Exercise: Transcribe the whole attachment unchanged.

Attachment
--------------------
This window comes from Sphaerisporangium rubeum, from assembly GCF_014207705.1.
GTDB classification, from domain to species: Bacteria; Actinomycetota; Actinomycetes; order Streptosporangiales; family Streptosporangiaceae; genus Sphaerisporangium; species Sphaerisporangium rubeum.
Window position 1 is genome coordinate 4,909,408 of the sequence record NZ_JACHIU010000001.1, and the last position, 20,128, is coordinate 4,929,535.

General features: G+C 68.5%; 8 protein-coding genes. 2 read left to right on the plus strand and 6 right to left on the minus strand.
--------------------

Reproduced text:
This window comes from Sphaerisporangium rubeum, from assembly GCF_014207705.1.
GTDB classification, from domain to species: Bacteria; Actinomycetota; Actinomycetes; order Streptosporangiales; family Streptosporangiaceae; genus Sphaerisporangium; species Sphaerisporangium rubeum.
Window position 1 is genome coordinate 4,909,408 of the sequence record NZ_JACHIU010000001.1, and the last position, 20,128, is coordinate 4,929,535.

General features: G+C 68.5%; 8 protein-coding genes. 2 read left to right on the plus strand and 6 right to left on the minus strand.